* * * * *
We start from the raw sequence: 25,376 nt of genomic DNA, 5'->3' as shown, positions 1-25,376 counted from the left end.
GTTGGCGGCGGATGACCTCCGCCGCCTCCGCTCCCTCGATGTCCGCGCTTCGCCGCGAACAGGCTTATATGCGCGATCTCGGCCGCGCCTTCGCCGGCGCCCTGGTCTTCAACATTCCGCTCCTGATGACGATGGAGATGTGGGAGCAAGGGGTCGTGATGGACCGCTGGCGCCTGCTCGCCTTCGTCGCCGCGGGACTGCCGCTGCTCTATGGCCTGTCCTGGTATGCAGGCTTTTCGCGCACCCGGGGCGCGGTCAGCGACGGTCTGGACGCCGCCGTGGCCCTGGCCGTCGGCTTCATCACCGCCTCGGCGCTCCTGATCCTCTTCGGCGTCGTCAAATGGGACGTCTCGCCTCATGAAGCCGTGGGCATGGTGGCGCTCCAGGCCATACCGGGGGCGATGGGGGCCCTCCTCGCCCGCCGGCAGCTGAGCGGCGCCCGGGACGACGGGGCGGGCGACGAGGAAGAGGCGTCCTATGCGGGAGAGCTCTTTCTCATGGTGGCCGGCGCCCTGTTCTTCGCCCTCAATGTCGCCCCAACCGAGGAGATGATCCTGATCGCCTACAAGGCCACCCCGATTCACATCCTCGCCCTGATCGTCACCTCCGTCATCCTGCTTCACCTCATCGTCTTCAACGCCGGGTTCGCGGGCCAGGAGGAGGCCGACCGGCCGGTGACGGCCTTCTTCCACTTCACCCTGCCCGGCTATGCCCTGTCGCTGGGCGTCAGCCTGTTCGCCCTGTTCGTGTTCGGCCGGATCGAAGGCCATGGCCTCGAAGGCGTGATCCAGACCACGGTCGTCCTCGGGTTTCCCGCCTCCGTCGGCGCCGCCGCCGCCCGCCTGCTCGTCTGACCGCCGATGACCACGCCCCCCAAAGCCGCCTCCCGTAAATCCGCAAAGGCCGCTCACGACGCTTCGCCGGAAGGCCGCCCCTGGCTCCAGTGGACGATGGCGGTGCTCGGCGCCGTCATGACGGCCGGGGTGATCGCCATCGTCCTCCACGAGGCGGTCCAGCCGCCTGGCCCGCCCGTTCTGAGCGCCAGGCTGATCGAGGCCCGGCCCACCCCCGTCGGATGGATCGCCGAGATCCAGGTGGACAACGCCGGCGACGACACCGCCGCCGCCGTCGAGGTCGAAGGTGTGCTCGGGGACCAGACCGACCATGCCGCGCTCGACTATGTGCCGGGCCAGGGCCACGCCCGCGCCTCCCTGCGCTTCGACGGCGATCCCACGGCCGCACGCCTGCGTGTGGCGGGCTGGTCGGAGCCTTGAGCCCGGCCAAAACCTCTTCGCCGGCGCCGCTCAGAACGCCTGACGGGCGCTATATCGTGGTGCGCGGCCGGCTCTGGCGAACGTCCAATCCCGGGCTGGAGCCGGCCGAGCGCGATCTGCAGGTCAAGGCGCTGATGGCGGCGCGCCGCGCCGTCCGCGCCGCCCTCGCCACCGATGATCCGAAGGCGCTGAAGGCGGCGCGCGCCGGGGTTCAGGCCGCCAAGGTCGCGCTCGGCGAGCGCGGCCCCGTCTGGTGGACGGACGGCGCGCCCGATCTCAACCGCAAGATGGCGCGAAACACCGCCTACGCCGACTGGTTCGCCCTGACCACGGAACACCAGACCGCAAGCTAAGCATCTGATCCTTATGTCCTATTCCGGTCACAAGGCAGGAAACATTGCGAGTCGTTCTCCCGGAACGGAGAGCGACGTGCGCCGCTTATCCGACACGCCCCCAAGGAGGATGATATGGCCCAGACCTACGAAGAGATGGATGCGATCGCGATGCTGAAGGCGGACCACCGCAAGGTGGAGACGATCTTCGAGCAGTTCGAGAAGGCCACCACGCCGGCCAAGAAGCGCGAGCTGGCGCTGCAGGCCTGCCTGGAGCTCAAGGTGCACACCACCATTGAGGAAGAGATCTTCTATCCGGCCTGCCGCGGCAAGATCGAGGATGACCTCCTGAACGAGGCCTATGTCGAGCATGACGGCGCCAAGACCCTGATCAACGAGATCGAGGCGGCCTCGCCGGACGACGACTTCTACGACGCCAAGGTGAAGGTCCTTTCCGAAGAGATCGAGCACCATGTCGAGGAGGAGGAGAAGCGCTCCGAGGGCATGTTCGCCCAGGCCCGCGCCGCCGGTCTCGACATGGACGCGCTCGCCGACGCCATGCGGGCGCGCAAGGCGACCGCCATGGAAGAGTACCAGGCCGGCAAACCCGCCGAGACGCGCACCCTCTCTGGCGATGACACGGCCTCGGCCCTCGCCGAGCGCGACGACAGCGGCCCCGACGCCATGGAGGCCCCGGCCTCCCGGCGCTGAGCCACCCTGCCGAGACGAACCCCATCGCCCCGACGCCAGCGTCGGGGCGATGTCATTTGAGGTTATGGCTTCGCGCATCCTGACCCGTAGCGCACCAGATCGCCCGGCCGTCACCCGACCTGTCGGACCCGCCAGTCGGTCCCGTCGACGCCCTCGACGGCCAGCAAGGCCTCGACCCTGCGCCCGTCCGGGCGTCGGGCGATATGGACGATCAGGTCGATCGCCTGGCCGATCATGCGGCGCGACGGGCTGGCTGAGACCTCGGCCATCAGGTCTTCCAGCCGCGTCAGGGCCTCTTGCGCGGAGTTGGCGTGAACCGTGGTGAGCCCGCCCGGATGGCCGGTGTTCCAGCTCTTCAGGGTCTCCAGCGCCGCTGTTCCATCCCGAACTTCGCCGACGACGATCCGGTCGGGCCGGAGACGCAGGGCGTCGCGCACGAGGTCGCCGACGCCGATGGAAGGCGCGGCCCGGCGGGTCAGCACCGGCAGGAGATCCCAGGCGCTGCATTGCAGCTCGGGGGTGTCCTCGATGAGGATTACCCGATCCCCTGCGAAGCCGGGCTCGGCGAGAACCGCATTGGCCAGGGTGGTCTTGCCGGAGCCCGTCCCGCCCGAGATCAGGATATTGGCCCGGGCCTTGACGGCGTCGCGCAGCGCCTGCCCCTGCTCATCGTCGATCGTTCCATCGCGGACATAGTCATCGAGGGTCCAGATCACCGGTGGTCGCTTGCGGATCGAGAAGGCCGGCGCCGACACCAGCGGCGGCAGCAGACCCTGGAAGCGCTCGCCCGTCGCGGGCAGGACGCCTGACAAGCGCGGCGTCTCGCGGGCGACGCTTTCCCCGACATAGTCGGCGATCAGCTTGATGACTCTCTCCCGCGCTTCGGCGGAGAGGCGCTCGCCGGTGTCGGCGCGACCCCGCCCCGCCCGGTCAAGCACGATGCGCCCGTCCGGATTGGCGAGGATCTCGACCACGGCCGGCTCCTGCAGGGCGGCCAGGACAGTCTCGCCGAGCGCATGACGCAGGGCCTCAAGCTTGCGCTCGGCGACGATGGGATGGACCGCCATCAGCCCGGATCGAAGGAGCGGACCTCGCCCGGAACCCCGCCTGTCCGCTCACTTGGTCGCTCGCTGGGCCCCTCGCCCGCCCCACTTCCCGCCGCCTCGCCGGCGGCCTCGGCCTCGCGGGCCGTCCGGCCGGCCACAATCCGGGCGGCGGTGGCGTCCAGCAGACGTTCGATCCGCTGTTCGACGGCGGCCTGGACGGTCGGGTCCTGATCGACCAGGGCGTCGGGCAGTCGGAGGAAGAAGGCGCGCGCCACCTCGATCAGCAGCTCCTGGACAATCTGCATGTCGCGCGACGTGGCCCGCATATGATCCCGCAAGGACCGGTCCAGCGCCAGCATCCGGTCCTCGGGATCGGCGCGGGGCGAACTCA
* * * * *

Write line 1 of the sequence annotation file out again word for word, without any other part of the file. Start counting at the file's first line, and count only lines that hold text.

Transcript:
We start from the raw sequence: 25,376 nt of genomic DNA, 5'->3' as shown, positions 1-25,376 counted from the left end.